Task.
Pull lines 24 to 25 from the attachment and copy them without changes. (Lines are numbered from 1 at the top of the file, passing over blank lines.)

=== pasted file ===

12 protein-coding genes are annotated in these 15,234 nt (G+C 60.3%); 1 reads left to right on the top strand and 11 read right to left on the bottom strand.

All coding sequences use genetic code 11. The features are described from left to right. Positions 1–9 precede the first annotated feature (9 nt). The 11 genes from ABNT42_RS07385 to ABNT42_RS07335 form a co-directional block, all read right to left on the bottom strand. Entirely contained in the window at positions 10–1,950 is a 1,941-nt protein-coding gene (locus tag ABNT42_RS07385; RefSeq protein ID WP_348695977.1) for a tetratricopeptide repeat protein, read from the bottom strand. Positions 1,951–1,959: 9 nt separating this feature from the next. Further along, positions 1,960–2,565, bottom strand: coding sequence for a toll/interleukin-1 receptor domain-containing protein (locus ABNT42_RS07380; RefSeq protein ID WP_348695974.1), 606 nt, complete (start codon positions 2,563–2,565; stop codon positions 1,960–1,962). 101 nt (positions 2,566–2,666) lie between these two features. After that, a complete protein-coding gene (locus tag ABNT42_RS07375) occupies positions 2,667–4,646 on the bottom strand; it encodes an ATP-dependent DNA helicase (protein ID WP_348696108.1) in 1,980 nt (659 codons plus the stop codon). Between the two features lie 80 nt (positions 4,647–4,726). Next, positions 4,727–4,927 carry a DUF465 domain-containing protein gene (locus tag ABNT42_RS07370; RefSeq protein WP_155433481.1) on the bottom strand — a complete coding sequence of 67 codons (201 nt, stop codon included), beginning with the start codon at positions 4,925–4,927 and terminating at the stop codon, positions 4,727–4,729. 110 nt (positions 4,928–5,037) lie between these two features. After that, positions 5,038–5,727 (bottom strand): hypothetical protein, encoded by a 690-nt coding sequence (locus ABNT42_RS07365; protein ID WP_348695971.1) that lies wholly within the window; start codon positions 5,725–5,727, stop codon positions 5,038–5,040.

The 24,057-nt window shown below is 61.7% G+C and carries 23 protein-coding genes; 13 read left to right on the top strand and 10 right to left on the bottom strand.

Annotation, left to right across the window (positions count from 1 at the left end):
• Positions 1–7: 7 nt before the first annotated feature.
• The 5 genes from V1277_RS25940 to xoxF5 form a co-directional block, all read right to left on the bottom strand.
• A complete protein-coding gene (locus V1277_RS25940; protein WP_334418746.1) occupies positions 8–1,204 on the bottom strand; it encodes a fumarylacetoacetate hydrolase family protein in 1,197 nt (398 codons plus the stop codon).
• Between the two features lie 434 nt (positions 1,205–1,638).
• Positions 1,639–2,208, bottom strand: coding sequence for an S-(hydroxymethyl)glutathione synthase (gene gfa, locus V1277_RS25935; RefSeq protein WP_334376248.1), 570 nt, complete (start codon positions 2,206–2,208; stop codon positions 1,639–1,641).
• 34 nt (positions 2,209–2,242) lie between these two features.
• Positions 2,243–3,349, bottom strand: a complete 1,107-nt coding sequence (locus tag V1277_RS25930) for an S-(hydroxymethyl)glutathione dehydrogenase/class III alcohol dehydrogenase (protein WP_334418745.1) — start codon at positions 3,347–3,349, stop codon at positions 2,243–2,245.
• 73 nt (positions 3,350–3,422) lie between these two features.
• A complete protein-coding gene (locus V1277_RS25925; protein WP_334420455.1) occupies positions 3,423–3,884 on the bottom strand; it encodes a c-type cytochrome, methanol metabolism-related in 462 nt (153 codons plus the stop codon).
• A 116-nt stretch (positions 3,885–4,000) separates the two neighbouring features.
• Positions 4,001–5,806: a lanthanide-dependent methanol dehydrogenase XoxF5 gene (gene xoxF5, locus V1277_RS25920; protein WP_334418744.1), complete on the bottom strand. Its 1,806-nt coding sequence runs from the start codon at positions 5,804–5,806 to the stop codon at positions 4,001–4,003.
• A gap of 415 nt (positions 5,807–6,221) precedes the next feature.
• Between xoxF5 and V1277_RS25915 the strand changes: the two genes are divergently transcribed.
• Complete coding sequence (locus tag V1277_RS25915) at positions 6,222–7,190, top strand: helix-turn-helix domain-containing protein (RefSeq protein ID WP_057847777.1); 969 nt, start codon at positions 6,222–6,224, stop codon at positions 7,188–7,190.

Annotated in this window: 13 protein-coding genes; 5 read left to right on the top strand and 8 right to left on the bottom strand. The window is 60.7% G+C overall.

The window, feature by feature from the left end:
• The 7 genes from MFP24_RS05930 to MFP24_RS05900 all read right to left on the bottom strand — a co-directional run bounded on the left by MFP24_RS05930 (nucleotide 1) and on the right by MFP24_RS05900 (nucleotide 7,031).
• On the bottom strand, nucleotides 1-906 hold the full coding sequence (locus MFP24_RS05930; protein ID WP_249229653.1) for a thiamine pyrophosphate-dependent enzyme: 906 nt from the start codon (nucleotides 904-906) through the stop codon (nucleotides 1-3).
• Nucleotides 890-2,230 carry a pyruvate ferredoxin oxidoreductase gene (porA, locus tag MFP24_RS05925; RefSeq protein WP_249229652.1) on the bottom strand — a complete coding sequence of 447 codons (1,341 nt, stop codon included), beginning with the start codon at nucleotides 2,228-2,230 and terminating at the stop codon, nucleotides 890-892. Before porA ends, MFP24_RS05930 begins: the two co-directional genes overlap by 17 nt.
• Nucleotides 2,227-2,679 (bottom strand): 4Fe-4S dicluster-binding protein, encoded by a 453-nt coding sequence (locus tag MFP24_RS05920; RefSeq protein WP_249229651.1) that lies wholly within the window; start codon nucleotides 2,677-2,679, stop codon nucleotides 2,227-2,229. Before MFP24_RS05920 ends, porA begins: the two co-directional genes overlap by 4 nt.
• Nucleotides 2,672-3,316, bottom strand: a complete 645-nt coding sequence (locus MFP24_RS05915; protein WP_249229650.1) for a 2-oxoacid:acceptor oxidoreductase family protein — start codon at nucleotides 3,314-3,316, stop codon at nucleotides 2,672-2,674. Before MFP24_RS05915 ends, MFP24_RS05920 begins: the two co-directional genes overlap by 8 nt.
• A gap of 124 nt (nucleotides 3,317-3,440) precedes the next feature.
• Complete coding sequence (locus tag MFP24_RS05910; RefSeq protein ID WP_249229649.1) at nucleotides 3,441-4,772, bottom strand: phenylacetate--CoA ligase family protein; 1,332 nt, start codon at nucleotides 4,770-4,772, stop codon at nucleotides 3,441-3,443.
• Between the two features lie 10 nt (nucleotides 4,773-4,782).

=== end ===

• Nucleotides 2,227-2,679 (bottom strand): 4Fe-4S dicluster-binding protein, encoded by a 453-nt coding sequence (locus tag MFP24_RS05920; RefSeq protein WP_249229651.1) that lies wholly within the window; start codon nucleotides 2,677-2,679, stop codon nucleotides 2,227-2,229. Before MFP24_RS05920 ends, porA begins: the two co-directional genes overlap by 4 nt.
• Nucleotides 2,672-3,316, bottom strand: a complete 645-nt coding sequence (locus MFP24_RS05915; protein WP_249229650.1) for a 2-oxoacid:acceptor oxidoreductase family protein — start codon at nucleotides 3,314-3,316, stop codon at nucleotides 2,672-2,674. Before MFP24_RS05915 ends, MFP24_RS05920 begins: the two co-directional genes overlap by 8 nt.